Staff at the Homestead National Monument of America announced Friday that the one millionth Homestead Land-Entry Case File Record had been digitalized.
“The true winners are the American people and those 93 million descendants of homesteaders that are tied to this story,” monument superintendent Mark Engler said.
The National Archives in Washington D.C. oversees the volunteers of FamilySearch who are digitalizing the records.
All of the one million digitalized records are from Nebraska. Forty-five-percent of the state was settled through the Homestead Act.
The government enacted the Homestead Act during the Civil War. It allowed millions to claim 160 acres per claimant of surveyed government land.
Volunteers at Homestead and researchers at the University of Nebraska-Lincoln have been working to index the records by race, gender, age, country of origin and citizenship.
“It is allowing us to know information that we were only able to make best guesses on before as far as women homesteading,” said Blake Bell, monument historian.
Katherine Walter who works with the research team at UNL has been looking for trends and how one would look at homesteading as a whole story itself.
“The information available to scholars is reaching a point where we are able to start making some historical arguments,” Bell said.
Bell has been working on the effect of the Homestead Act on immigration. He is trying to make some statements as to what the government was intending for immigration in the mid 19th century and what was the reality.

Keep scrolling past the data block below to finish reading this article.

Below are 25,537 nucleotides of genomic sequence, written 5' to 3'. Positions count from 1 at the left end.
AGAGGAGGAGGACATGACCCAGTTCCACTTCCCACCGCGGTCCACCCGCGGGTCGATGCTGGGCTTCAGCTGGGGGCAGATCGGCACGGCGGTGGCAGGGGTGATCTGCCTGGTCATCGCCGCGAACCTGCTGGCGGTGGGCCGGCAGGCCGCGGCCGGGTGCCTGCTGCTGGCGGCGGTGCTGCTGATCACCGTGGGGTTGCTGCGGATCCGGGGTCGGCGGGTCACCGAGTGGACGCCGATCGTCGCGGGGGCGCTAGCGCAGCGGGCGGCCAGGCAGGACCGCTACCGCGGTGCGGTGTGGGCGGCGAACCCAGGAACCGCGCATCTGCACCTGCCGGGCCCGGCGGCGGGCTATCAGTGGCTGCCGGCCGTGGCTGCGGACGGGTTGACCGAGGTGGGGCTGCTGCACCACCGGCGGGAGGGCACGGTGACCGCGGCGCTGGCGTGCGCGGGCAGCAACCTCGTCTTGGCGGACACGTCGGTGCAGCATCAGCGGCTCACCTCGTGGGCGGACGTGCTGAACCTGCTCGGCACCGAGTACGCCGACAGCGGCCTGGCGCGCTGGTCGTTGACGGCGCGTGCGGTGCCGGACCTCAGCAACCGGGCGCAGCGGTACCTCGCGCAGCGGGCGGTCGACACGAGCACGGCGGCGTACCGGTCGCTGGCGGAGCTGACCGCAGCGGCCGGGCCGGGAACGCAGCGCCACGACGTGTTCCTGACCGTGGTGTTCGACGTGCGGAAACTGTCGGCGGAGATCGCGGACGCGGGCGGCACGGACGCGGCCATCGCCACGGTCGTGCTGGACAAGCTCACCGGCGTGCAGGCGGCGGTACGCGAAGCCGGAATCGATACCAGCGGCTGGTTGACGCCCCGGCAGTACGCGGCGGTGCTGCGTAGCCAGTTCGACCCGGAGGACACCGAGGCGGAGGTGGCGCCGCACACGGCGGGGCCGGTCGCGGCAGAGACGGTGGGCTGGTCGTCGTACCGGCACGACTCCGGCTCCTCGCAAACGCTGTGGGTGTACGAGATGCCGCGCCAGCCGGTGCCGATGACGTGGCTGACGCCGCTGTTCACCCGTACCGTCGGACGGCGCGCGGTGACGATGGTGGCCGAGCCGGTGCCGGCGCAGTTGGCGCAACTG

To celebrate the milestone, staff and volunteers at Homestead had a video conference with staff at the National Archives to share the millionth document.
The one-millionth record was filed at the land office in Grand Island, by a woman claiming land for her children on behalf of her dead husband. In her claim were marriage, guardianship and military records.
“Once people find out that these records are such a wealth of information, interest is going to grow and grow,” Engler said. “The information content is second only to pension records.”
At the Homestead Heritage Center located outside Beatrice, guests can search records for free on the computer stations using Fold3.com. There is a fee to search from home, but other available free locations are any University of Nebraska campus and at any FamilySearch center which is a library component of FamilySearch
Altogether there are 30 million records from America’s 30 Homestead states. Engler hopes all the records will be digitalized within the next decade.
“There were points in the past that we wondered if we were going to be able to move forward at all,” Engler said. “To be able to more forward and actually get to one million is really neat.”